Project Initiator:

David Gulland, Operations Insights & Innovation Manager, HPS Corporate Office

Assignment Period:

February 2018 – February 2019

HPS Corporate business need:

HPS was in the process of moving from Inventory management being conducted at an individual site level to a Central Inventory Management System (CIMS) based at the corporate offices. Management wanted to identify current best practices, opportunities for improvement/streamlining of the new central service and also to be able to predict staff requirements for the CIMS team as new sites came onboard.

The Next Level Business Solution:

The project involved 6 phases:

Phase 1 – A Time and Motion survey of Inventory Controllers at selected HPS hospital pharmacy sites to identify current “best practice” and areas for improvement.

Phase 2 – Analysis of ordering data and stock holdings to identify unproductive practices with regards to stock holdings and identify cost savings possible.

Phase 3 – Real-time data collection by the “most productive” IC was conducted to produce baseline graphs in order to compare the productivity of the newly instigated Central Inventory Management System (CIMS) team.

Phase 4 – Interviews and real-time data collection were conducted by the CIMS team members and their practices and productivity were compared to that of the old IC model.

Phase 5 – Real time data was collected for checking and unpacking orders at the sites to compare CIMS-serviced sites and old model sites to identify any negative effects downstream of the CIMS implementation.

Phase 6 – A further Time and Motion survey of the CIMS team was conducted in order to quantify not just the ordering tasks, but all the other tasks associated with their role. This would enable a modeller to be developed that could predict staffing requirements as new sites came onboard, as well as being able to model the effects on staffing requirements if changes were to be made to the frequency and size of orders being placed.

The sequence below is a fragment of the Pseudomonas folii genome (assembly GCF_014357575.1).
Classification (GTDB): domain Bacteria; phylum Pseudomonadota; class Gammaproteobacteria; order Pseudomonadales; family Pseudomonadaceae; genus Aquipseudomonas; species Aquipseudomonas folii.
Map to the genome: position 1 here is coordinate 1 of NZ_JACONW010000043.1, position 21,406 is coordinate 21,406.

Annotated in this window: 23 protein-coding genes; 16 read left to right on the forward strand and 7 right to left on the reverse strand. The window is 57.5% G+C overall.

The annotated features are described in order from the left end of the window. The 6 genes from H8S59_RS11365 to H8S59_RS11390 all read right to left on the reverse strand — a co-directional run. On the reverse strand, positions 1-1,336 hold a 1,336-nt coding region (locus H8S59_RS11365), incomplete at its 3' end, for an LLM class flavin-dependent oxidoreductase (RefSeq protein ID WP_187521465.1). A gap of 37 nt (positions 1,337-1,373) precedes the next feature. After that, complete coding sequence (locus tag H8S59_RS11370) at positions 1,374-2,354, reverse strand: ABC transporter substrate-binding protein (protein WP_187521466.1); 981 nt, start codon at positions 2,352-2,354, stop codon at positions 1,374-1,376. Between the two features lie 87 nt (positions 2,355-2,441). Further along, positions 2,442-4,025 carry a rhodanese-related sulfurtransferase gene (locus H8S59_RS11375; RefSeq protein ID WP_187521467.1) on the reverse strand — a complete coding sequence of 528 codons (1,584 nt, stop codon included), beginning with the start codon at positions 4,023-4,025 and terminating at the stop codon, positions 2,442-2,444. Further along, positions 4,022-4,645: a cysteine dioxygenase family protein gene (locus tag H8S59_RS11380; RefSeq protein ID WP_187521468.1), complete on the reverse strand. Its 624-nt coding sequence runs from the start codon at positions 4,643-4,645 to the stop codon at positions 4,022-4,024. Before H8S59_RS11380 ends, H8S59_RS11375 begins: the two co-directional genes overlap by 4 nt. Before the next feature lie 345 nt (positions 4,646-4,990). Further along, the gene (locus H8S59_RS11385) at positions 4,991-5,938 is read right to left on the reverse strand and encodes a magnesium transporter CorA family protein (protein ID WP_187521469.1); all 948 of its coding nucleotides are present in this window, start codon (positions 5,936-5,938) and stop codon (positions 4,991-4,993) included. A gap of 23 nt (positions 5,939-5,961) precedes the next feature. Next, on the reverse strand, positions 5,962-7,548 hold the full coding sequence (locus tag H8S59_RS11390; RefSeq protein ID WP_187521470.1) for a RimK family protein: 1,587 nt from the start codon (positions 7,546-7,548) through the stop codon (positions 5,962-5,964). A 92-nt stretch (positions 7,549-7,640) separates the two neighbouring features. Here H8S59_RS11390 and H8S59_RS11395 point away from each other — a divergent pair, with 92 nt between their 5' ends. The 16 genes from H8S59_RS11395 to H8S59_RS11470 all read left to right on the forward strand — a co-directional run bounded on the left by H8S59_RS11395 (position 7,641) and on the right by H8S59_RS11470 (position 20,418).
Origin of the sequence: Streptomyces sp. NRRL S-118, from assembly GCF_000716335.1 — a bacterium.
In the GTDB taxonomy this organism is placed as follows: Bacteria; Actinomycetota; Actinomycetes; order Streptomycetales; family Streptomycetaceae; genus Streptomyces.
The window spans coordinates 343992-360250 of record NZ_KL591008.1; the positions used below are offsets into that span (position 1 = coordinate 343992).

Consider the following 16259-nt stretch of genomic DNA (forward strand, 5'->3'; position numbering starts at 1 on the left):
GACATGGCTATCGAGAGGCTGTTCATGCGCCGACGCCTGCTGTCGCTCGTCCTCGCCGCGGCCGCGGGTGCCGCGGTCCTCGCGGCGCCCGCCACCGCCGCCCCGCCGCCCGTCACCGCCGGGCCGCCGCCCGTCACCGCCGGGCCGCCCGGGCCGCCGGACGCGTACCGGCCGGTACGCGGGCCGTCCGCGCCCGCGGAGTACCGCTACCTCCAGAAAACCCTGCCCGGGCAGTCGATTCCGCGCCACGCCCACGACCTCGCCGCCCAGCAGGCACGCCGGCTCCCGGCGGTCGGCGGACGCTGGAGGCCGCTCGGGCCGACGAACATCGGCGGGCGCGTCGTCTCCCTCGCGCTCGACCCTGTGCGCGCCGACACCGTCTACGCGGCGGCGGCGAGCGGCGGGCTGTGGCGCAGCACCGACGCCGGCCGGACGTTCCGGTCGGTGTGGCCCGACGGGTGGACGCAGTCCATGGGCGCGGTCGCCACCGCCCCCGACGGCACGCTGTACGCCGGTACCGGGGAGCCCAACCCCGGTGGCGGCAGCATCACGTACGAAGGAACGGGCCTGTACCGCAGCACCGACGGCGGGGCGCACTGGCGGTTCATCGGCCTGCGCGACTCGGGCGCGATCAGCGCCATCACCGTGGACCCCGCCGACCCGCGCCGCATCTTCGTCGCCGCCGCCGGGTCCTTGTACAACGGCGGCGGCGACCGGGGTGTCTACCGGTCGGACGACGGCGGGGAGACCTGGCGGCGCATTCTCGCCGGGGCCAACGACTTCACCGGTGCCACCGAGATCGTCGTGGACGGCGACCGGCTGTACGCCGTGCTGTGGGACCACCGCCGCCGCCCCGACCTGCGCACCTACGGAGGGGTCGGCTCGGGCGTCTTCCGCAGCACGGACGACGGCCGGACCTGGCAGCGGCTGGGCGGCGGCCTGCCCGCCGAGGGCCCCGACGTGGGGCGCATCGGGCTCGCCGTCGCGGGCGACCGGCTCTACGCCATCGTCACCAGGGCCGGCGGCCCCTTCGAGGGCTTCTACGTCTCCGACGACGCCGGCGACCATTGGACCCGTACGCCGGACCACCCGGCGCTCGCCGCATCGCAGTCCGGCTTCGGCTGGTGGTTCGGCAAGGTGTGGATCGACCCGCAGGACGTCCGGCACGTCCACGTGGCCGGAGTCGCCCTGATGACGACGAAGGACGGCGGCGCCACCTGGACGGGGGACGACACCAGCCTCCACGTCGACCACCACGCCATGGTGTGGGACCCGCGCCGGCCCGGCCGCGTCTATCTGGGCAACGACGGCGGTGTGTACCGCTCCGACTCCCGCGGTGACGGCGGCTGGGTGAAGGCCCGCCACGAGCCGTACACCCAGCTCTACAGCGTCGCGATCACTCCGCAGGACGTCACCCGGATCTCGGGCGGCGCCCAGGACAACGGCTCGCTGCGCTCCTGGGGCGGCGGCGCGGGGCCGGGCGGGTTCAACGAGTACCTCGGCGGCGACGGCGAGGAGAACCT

The Results So Far:

The initial survey highlighted that there was no documented “Best Practice” for the Inventory Controllers and there was a wide variety of methods used across sites. The CIMS team were guided to identify best practice and to draft their own Instruction Manual and Standard Operating Procedures.

The possibility of significant financial savings was identified by improving the Inventory holdings at each site with the introduction of the min:max ordering system used by the CIMS team.

Initial productivity comparisons between site-based and CIMS-based inventory control highlighted the additional time imposition of the “Ticketing” system that was used to record all the CIMS activities and notify sites of their order status. This enabled the team to refine their practices and modify their SOPs to reduce this negative impact.

The Next Level developed a modeller with the dual purpose of being able to predict CIMS staffing requirements as new sites came onboard, as well as being able to model the improved productivity that could potentially be achieved by placing larger orders less frequently for sites that have sufficient storage capacity.

Looking Ahead:

As HPS continues to manage change across the enterprise management looks forward to partnering again with The Next Level on future projects.